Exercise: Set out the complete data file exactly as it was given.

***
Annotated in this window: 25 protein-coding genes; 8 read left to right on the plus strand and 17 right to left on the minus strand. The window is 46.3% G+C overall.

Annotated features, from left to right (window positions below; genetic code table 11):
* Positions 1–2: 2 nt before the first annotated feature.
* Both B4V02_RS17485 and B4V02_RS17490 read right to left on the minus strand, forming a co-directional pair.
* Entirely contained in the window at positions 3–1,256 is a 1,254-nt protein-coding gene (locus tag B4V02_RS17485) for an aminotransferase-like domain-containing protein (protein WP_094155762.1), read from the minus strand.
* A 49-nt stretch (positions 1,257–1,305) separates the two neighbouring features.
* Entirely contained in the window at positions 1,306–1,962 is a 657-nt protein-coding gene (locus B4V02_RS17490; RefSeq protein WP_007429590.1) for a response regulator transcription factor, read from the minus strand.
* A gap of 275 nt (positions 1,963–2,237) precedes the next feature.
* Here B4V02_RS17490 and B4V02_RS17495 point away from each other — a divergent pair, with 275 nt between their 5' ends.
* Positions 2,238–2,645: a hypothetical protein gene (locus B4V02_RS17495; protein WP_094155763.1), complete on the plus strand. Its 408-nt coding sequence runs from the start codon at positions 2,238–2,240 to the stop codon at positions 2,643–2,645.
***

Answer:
Annotated in this window: 25 protein-coding genes; 8 read left to right on the plus strand and 17 right to left on the minus strand. The window is 46.3% G+C overall.

Annotated features, from left to right (window positions below; genetic code table 11):
* Positions 1–2: 2 nt before the first annotated feature.
* Both B4V02_RS17485 and B4V02_RS17490 read right to left on the minus strand, forming a co-directional pair.
* Entirely contained in the window at positions 3–1,256 is a 1,254-nt protein-coding gene (locus tag B4V02_RS17485) for an aminotransferase-like domain-containing protein (protein WP_094155762.1), read from the minus strand.
* A 49-nt stretch (positions 1,257–1,305) separates the two neighbouring features.
* Entirely contained in the window at positions 1,306–1,962 is a 657-nt protein-coding gene (locus B4V02_RS17490; RefSeq protein WP_007429590.1) for a response regulator transcription factor, read from the minus strand.
* A gap of 275 nt (positions 1,963–2,237) precedes the next feature.
* Here B4V02_RS17490 and B4V02_RS17495 point away from each other — a divergent pair, with 275 nt between their 5' ends.
* Positions 2,238–2,645: a hypothetical protein gene (locus B4V02_RS17495; protein WP_094155763.1), complete on the plus strand. Its 408-nt coding sequence runs from the start codon at positions 2,238–2,240 to the stop codon at positions 2,643–2,645.